The Road Haulage Association says that the government needs to rethink its approach on improving air quality as it is failing to deliver on its own policies.
Leeds and Birmingham City Councils have both announced that the launch of their 2020 clean air zones have been ‘significantly postponed’, blaming government delays in delivering key digital. New dates have yet to be announced.
RHA chief executive, Richard Burnett believes the government needs to encourage local authorities to look at congestion-easing measures if they’re serious about reducing emissions.
“It’s time for a rethink on improving air quality. Clean air zones will prove ineffective if they keep disproportionately targeting HGVs while ignoring other factors and vehicle types,” he said. “Their delays in getting the technology ready postpones the arrival of enforceable zones in two key cities, but for operators facing the prospect of £50 per day charges it’s a delay, not a reprieve.”
Likewise, the Freight Transport Association believes that the decision by Leeds and Birmingham Councils to delay the start of their Clean Air Zones was the only step available to them, and the right thing to do.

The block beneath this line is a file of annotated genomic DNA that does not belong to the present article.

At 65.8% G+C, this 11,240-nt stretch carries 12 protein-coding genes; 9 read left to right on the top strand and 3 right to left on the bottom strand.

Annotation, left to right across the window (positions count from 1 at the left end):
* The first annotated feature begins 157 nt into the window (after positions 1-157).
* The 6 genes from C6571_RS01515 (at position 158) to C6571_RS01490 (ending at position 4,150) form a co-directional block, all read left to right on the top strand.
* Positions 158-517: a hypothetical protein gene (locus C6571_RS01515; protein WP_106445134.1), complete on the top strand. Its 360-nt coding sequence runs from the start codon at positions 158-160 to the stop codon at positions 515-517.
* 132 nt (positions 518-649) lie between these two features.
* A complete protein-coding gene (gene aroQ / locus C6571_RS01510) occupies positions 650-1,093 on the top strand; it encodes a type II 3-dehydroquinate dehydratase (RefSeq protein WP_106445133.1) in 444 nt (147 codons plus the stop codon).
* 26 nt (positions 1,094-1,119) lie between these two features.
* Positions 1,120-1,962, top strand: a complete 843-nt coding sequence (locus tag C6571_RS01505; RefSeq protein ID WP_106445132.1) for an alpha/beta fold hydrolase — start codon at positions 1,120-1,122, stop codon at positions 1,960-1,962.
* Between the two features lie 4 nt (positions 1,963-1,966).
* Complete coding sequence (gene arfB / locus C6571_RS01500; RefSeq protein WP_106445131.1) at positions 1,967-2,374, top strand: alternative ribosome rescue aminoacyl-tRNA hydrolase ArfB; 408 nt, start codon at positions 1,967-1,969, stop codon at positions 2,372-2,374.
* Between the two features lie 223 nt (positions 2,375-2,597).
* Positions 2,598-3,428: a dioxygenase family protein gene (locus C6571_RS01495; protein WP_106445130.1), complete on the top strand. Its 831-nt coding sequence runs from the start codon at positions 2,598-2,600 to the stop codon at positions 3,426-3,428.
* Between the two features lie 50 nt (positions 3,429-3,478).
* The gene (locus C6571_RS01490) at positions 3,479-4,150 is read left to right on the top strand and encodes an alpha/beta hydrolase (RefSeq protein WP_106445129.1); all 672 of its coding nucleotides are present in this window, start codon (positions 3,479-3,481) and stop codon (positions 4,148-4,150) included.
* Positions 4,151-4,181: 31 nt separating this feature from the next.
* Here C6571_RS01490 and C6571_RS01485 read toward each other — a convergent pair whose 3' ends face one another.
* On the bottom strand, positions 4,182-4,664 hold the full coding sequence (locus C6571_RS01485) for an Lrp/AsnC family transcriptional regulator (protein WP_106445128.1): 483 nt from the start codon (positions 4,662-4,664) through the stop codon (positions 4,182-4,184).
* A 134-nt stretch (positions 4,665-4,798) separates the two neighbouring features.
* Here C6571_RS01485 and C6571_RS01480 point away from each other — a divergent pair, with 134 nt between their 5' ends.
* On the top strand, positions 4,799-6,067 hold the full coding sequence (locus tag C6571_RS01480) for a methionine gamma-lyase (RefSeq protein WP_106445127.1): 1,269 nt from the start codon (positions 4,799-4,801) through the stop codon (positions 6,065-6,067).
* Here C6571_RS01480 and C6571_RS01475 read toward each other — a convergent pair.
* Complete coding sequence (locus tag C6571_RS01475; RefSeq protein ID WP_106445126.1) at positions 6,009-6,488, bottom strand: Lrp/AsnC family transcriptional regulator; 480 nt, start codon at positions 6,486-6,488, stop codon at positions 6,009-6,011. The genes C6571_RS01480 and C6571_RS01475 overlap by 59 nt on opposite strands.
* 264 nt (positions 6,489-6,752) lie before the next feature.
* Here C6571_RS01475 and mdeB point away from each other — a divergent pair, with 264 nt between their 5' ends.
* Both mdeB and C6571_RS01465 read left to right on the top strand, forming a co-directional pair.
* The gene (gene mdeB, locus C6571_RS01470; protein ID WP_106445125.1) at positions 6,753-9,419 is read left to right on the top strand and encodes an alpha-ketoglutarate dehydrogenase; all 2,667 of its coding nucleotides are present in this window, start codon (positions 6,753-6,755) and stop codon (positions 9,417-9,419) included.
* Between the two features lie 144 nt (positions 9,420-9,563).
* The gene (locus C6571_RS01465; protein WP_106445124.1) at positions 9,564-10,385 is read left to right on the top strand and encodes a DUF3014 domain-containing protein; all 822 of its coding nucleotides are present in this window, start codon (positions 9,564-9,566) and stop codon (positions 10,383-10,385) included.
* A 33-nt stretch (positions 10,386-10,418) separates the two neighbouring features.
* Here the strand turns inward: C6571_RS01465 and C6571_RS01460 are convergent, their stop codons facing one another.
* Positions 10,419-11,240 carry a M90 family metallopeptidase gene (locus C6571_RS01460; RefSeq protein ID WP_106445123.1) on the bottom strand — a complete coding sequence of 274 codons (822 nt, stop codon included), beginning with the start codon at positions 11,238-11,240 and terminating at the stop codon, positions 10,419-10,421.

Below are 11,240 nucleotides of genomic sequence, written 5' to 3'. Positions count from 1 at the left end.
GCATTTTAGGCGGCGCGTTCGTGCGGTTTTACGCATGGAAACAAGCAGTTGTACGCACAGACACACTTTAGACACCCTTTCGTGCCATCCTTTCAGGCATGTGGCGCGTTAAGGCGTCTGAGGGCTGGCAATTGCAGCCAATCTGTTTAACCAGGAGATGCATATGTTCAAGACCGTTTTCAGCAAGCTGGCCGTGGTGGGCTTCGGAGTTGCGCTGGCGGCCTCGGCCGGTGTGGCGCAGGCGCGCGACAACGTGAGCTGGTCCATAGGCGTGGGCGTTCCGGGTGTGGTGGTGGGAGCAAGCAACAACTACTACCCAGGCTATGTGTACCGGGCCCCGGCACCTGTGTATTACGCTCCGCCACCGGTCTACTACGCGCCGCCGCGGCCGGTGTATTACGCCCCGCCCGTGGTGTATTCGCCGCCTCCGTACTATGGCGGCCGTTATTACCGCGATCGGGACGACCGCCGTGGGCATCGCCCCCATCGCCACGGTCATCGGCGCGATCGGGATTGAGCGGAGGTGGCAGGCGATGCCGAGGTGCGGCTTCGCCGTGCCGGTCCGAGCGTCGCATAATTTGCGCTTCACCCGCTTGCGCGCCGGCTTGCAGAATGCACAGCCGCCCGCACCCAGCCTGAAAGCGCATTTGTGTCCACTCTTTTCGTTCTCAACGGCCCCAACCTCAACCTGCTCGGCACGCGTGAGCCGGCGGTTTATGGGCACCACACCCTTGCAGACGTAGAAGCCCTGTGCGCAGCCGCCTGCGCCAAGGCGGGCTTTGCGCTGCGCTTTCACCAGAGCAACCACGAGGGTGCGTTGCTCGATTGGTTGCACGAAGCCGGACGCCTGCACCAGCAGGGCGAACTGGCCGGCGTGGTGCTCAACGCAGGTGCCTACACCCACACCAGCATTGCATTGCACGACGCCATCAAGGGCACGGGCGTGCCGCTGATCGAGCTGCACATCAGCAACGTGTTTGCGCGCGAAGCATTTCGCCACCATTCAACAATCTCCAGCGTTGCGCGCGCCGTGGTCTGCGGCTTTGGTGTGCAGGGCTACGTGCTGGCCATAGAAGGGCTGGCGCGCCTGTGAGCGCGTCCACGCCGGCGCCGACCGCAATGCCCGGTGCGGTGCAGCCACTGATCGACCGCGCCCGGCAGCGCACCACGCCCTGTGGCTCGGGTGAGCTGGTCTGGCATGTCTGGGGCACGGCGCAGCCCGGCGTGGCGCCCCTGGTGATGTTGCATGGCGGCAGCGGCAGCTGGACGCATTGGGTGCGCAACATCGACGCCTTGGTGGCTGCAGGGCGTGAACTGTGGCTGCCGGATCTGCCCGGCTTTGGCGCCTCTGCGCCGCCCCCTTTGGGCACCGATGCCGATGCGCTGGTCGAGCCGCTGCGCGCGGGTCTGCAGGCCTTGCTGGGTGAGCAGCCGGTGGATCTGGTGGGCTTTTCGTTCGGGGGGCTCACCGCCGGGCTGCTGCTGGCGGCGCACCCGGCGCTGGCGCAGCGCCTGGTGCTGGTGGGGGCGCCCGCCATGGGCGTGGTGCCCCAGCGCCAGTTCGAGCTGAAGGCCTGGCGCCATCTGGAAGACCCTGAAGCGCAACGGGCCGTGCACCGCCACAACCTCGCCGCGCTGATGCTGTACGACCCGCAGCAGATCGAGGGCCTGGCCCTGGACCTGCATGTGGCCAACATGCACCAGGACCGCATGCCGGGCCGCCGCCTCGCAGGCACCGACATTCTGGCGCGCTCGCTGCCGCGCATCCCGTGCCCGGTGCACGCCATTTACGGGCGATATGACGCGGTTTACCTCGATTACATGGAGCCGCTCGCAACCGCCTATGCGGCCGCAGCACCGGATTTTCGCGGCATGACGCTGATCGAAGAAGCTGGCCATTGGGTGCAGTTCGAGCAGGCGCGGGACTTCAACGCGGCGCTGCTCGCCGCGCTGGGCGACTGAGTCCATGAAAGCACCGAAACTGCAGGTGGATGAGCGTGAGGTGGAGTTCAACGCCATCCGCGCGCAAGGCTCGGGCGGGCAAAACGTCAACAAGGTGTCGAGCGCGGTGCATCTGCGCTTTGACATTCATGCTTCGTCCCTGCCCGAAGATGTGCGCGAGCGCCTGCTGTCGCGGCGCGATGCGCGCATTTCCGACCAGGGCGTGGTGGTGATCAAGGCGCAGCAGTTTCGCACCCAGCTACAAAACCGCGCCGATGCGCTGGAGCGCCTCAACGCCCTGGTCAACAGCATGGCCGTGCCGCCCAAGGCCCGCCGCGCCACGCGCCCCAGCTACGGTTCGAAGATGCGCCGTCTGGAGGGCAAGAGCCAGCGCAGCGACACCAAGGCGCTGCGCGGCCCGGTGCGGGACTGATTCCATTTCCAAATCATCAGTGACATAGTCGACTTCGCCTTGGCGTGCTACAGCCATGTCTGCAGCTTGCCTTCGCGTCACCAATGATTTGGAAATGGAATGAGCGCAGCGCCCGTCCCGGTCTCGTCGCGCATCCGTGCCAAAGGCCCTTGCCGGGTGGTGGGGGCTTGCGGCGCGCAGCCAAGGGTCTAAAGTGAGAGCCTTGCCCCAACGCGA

Head of UK policy Christopher Snelling said: “You cannot start a regulation without a reliable way to comply with it in place and tested – there is simply too much chance that things launched at the very last minute will go wrong, leading to chaos for HGV and van operators serving these two major cities”
“Whether you support CAZs or not, we can all agree that regulations must have the systems in place to make them work. Leeds and Birmingham have done the right thing, indeed they are taking the only course of action available to them”
“Government needs to develop these systems asap and demonstrate they are reliable and accurate – only then should Councils definitively commit to start dates for any Clean Air Zones.”